GBP was higher despite Friday’s dovish comments from Bank of England Gov. Bailey, who spoke as part of the Jackson Hole symposium. He said the Bank has room for more stimulus, noting “we are not out of firepower by any means, and to be honest it looks from today’s vantage point that we were too cautious about our remaining firepower pre-Covid. But, hindsight is a wonderful thing when you have it.” I wonder if other central bankers are also thinking the same thing. Furthermore, the approval rating for PM Boorish Johnson’s government is falling as UK virus cases reach the highest since early June. It’s hard for me to discern just what is supporting the currency.
Two main things on the schedule for today: German inflation one day ahead of EU-wide inflation data, as usual, and overnight the Reserve Bank of Australia (RBA) meets. Let’s briefly discuss the RBA first, then the indicators in order.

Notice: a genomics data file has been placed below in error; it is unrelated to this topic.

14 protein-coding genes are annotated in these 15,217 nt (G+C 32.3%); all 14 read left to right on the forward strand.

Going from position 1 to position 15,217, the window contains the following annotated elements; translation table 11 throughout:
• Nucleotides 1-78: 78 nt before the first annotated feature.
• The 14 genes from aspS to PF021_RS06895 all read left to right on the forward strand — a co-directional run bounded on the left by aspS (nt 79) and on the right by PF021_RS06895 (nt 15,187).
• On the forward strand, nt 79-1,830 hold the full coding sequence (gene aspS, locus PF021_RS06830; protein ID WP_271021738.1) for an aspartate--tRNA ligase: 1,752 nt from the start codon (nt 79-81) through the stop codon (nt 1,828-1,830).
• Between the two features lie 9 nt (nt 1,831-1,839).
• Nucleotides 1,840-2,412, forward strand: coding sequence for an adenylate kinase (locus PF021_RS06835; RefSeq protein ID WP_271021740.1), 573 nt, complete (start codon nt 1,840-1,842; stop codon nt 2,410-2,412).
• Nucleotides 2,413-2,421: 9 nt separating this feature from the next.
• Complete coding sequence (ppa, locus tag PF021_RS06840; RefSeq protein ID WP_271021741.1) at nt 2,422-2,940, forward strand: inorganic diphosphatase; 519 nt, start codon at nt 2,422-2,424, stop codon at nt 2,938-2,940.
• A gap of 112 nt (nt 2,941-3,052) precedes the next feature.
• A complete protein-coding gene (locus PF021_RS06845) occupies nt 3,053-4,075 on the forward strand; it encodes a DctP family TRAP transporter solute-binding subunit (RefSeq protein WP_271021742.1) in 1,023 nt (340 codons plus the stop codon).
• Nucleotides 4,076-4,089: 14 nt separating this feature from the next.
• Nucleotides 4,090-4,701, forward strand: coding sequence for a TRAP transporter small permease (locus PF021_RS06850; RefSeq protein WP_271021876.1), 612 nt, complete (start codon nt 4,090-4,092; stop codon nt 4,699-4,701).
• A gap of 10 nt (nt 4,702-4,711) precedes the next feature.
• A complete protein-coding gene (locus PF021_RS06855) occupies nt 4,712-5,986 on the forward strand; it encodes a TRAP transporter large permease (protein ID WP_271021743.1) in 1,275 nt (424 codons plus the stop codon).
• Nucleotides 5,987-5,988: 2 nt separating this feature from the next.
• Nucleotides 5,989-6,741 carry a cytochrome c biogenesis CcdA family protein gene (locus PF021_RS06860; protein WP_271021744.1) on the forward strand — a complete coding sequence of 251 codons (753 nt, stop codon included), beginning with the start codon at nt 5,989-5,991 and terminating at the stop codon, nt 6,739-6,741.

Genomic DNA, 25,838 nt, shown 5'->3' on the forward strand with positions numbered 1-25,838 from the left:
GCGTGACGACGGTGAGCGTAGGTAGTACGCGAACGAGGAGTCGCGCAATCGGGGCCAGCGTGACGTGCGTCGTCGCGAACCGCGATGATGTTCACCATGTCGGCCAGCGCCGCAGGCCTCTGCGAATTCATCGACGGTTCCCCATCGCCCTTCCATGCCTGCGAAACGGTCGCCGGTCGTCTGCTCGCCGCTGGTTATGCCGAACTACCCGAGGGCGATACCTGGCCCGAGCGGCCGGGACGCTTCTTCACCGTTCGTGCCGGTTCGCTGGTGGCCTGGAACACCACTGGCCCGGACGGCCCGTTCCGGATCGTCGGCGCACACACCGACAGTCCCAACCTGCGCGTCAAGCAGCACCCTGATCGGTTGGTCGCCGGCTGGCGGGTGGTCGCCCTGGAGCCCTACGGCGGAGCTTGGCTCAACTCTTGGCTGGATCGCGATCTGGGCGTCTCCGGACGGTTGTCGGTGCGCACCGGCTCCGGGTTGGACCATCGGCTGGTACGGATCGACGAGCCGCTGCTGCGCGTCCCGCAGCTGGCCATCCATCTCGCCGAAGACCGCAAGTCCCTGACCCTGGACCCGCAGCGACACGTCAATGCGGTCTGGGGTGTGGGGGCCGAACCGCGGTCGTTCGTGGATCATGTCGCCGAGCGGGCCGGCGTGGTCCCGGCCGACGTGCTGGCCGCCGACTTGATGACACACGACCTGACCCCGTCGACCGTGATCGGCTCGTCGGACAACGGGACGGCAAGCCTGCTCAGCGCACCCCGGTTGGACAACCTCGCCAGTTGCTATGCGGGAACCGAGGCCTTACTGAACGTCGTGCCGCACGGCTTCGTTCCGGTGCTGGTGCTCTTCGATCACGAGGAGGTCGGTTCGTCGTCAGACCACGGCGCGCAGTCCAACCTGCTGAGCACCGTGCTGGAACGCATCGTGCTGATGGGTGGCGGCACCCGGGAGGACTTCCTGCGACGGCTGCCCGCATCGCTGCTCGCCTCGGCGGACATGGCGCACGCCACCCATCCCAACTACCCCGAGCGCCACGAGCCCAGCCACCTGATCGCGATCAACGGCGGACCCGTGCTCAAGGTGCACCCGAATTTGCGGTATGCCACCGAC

With AUD fairly stable and the benchmark 3-year yield trading only a basis point away from their 0.25% target, the Board has little reason to take any action at this meeting. High-frequency data released since the 4 August meeting have mostly confirmed the RBA’s expectations about the cost of Melbourne’s second lockdown, which implies little change in their assessment of the economy.
I assume that they’re going to remain on hold and I would look for a comment in the minutes similar to this one that appeared in the minutes of both the July and August meetings:
“…members agreed that there was no need to adjust the package of measures in Australia in the current environment. Members agreed, however, to continue to assess the evolving situation in Australia and did not rule out adjusting the current package if circumstances warranted.”
Given how little has changed, the main point of interest will probably be the RBA’s judgment of how 3-year yields have moved after it restarted bond purchases on 5 August in defense of its 0.25% target – a target that I didn’t think was being breached to any significant degree, but that’s just my view. The renewed buying only lasted eight days anyway.